Applying our innovation principles toward an enhanced MBA global immersion

  • December 2, 2022
  • By Anjan Thakor
  • 3 minute read

Applying our innovation principles toward an enhanced MBA global immersion

One mark of any successful enterprise—particularly one that places excellence and collaboration among its core values—is the ability to learn from its innovations, to iterate based on those learnings and to execute a new vision.

It’s a principle we teach at WashU Olin Business School, and it’s a principle we used to fine-tune our bold and rigorous global immersion for first-year MBA students. The result: It’s still bold. It’s still rigorous. It will continue to galvanize each class with exceptional grounding in global business practices. It’s just optimized based on our experience.

Launched in 2019 with fanfare as part of our globally focused Full-Time MBA program—and including some acclaim from b-school observers—Olin has conducted its six-week, three-continent immersion for MBA students four times. Those experiences opened the minds of incoming students to the global reach of their business aspirations. They’ve forged lifelong bonds among members of each cohort.

All that continues in global immersion 2.0. But those experiences taught us a few things about how we can improve the global immersion for future MBA students.

Rigorous and manageable

For example, the MBA class of 2025 will begin on July 10 rather than mid-June, allowing incoming students more time to continue working and plan their transition to graduate school.

Instead of six consecutive weeks of travel at the start of their program, the next cohort will experience a global immersion broken into three separate, more manageable trips in the program’s first year—first to Washington, DC, and the Brookings Institution in August; then to a European destination in October; and, finally, to an Asian destination in March 2024.

This new timing will allow incoming students to acclimate to the rigors of the program and the city of St. Louis. It will also enable them to use some of the learning from their on-campus coursework in the global immersion projects.

And once Olin’s curriculum designers evaluate which cities will provide the most relevant opportunities for student growth and development—and consider issues around safe travel and student access—we’ll announce specific locations abroad in spring 2023.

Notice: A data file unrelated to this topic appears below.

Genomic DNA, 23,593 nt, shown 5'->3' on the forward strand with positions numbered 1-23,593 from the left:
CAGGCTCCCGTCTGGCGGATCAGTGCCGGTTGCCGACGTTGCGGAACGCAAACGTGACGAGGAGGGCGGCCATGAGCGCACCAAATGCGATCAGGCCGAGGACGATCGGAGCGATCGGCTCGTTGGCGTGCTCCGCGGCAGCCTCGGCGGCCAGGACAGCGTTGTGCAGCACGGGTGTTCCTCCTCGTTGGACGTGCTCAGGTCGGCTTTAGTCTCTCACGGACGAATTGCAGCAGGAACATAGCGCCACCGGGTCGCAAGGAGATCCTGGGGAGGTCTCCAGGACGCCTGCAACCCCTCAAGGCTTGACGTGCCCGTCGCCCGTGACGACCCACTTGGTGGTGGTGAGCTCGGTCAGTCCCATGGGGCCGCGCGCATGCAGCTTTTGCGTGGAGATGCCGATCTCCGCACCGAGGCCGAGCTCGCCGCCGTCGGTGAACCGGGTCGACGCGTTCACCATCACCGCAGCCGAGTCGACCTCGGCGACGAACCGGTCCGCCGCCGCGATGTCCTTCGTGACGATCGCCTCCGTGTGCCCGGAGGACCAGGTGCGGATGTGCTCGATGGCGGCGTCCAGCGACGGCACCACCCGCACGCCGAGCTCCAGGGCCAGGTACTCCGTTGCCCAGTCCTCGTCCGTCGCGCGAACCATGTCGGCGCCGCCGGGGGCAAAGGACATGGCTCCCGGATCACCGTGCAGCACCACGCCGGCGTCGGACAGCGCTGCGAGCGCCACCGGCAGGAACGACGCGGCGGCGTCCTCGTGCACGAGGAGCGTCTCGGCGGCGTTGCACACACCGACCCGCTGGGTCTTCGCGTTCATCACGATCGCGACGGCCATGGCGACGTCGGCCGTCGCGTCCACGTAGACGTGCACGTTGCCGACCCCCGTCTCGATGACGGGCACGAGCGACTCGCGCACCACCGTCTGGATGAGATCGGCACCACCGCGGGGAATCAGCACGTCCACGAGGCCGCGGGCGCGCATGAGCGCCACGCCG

In addition to those changes, we’re slightly reducing required core curriculum credits, giving students more room for electives that meet their unique needs and interests. Meanwhile, coursework during the three trips remains tailored to each experience, allowing students to confront real-world, global business challenges.

Same globally oriented course content

Courses during the global immersion trips will continue to look deeply at how international values, cultures and institutions influence business abroad. Students will study business models in a global context and how strategy is shaped when implementing business operations on a global scale.

We know our MBA students have come to value Olin’s truly global program. Among so many other benefits, it gives them an additional story to tell about their career preparation.

And now, with the benefit of a critical review of the program, we have refined the experience to reduce the stress on students and their families, keep them fresh for their studies abroad and in St. Louis and avoid potential conflicts with career conferences and student experiences.

In short, WashU Olin will still offer the bold, rigorous, global program we unveiled in 2019—and we remain one among very few schools focused on global business experience. We’re proud to offer students an experience spanning three continents—in one truly global MBA.

Pictured above: Students from the MBA class of 2024 visit the fields at Kingston Family Vineyards outside of Santiago, Chile, during their global immersion visit in August 2022.

About the Author

Anjan Thakor

Anjan Thakor

Anjan Thakor, the John E. Simon Professor of Finance, assumed the position of interim dean of WashU Olin Business School on July 1, 2022. He is also the director of Doctoral Programs and the Wells Fargo Advisors Center for Finance and Accounting Research. He joined WashU Olin in 2003 and since that time has served many roles and contributed greatly to the field of finance. His research and teaching interests include corporate finance, financial intermediation and the economics of asymmetric information.

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